Mayor Hodges’ Statement on the One-Year Anniversary of the Death of Jamar Clark

November 14, 2016 (MINNEAPOLIS) — Mayor Hodges made the following statement this evening:

Tomorrow marks the one-year anniversary of the death of Jamar Clark. At this painful time, I offer my condolences to his family, friends, loved ones, and community for the grief, trauma, and heartbreak they have endured.

The shooting itself, and the aftermath of it, caused all of us to ask questions over the last year about who we are as a people and a city, and where we want to go together.

I know — we know — that police-community relations in Minneapolis have been in need of transformation for long time, much longer than the past year. Especially in, for, and with communities of color.

I have taken the opportunity of this year to listen, take stock, and take action. In this time, we have done much work at the City of Minneapolis, in partnership with community, to continue the work that we began well before November 15 of last year, and to accelerate this transformation. That work, some of which responds to years of community requests, includes:

• Policy revision — Chief Harteau and the Minneapolis Police Department revised department policy to emphasize the sanctity of life and de-escalation in the use of force, and to require officers to intervene and report when they see inappropriate or unreasonable force applied.
• Body cameras — After a three-year process of testing and evaluation, officers and supervisors across the city have now been trained and outfitted with body-worn cameras. Body camera policy was developed with extensive community input.
• Procedural justice — All police officers have been trained in procedural justice, to improve the quality of interactions between officers and residents. Few, if any, other police departments in the country have undergone this training, which Chief Harteau and I sought out.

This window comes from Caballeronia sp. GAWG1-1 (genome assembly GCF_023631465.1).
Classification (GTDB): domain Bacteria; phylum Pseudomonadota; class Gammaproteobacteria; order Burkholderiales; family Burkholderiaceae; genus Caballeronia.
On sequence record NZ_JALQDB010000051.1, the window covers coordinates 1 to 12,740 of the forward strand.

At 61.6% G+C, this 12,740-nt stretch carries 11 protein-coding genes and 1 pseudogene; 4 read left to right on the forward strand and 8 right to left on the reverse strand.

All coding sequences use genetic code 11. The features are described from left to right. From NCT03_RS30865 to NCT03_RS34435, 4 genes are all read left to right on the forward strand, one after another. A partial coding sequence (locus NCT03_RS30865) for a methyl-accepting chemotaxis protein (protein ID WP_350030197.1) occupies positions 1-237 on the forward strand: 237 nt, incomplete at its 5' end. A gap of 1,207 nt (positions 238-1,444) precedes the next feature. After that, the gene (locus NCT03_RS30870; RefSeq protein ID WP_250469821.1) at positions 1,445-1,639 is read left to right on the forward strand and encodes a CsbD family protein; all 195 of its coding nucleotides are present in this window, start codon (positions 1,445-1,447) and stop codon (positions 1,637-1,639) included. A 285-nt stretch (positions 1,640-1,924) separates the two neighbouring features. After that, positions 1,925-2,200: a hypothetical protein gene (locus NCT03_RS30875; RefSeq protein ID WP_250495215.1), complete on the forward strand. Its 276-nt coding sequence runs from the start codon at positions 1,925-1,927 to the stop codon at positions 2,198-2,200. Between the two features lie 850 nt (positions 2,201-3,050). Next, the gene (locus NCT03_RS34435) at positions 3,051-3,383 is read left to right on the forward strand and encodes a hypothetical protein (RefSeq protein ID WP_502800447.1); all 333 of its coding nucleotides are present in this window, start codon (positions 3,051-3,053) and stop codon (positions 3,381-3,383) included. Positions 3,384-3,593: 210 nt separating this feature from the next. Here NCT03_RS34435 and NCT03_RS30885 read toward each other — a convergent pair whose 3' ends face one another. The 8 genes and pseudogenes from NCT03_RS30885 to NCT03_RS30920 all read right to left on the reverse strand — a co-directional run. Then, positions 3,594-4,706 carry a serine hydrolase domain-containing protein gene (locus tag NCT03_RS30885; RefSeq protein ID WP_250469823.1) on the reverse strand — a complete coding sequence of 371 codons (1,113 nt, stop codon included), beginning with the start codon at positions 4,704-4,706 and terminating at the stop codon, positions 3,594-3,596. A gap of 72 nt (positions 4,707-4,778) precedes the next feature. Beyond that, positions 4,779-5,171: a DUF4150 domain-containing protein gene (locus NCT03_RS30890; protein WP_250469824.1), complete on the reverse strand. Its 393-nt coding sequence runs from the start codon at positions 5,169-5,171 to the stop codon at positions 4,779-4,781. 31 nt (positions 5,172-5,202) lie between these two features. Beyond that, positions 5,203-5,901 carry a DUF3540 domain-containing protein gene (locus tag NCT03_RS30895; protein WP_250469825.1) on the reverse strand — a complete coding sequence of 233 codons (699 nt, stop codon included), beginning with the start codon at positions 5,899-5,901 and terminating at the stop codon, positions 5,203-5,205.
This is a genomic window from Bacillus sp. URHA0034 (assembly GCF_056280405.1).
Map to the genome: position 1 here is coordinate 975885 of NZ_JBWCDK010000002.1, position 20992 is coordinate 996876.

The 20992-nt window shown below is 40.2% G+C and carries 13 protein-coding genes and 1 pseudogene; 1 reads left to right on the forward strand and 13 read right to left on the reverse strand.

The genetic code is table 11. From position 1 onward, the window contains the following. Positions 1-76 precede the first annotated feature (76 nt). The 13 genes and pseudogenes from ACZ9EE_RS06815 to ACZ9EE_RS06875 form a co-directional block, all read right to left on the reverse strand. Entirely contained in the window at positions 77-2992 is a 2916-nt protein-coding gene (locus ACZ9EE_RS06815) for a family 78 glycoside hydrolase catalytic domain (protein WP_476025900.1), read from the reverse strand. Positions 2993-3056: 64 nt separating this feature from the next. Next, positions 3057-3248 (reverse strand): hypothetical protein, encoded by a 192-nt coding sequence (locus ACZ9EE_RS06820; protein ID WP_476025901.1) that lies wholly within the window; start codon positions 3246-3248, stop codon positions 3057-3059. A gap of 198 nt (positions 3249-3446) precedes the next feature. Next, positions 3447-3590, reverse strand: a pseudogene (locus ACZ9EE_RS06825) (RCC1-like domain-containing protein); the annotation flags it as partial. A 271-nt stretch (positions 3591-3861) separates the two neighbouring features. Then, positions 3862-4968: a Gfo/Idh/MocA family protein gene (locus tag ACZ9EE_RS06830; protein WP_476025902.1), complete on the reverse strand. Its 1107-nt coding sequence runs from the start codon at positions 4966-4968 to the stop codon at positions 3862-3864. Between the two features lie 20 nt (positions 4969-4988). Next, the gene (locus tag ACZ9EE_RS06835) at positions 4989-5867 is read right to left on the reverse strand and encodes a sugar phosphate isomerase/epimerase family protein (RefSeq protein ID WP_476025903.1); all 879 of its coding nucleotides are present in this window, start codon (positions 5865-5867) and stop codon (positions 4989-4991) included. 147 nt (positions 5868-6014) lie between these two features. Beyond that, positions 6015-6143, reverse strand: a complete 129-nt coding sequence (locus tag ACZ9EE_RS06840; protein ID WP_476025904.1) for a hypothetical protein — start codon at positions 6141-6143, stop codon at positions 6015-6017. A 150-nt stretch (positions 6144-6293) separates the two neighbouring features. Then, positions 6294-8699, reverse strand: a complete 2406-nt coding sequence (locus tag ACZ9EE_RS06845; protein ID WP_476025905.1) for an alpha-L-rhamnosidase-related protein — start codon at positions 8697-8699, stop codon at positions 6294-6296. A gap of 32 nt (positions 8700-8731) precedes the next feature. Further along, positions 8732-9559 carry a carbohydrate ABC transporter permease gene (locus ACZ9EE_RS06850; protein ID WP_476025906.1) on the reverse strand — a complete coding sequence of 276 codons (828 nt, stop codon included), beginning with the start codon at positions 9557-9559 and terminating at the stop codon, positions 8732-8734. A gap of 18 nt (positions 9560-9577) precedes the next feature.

• Implicit bias — By the end of 2016, all Minneapolis police officers will complete implicit bias training.
• Filing complaints — We have increased transparency and accessibility in filing and tracking police complaints.
• Empathy and healing sessions — As part of the racial-reconciliation pillar of the National Initiative for Building Community Trust and Justice, Chief Harteau and her staff are working with community leaders to conduct empathy and healing sessions on a monthly basis. These sessions focus on acknowledging and apologizing for the history of troubled police–community relations and addressing how it plays a role in current police–community relations. Chief Harteau is the first and only chief in the country to do this important work.

This list reflects only some of the breadth and depth of the work that we are doing to apply the principles of 21st-century policing to Minneapolis.

I am proud that no other city in America is putting more resources on the line, changing more policy, and transforming itself more fundamentally than we are. There is also much more to do. I am grateful for everyone who reminds me, regularly and insistently, that important work remains.

Here in Minneapolis, as across the country, we are in the midst of a much-needed and long-overdue conversation about police–community relations, trust, and race. This conversation provokes discomfort — or rather, it more equally distributes to white people the discomfort that people of color have disproportionately felt about police–community relations for a long time.

I am proud that Minneapolis is leading the nation in this challenging and necessary conversation. I thank everyone in every neighborhood and community who has contributed to it peacefully and respectfully. I also want to thank our police officers, who in addition to contributing to this conversation, make the choice every day to serve our communities and work hard to keep us safe. As we keep the conversation moving forward, let us acknowledge and respect each other's full humanity and good will, even — or especially — when the conversation turns difficult.

As I said earlier this year, and is important to repeat: in Minneapolis, one of our greatest strengths as a people is that we put aside our differences and our fears to come together for the common good. This is why I know that we can have these difficult conversations, feel this discomfort, and come together through it all to find solutions that benefit all of us. Yes, change is hard and yes, there is more to do. But we are sticking with it, for the good and the humanity of all of us. There is no going back.

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Published Nov 14, 2016



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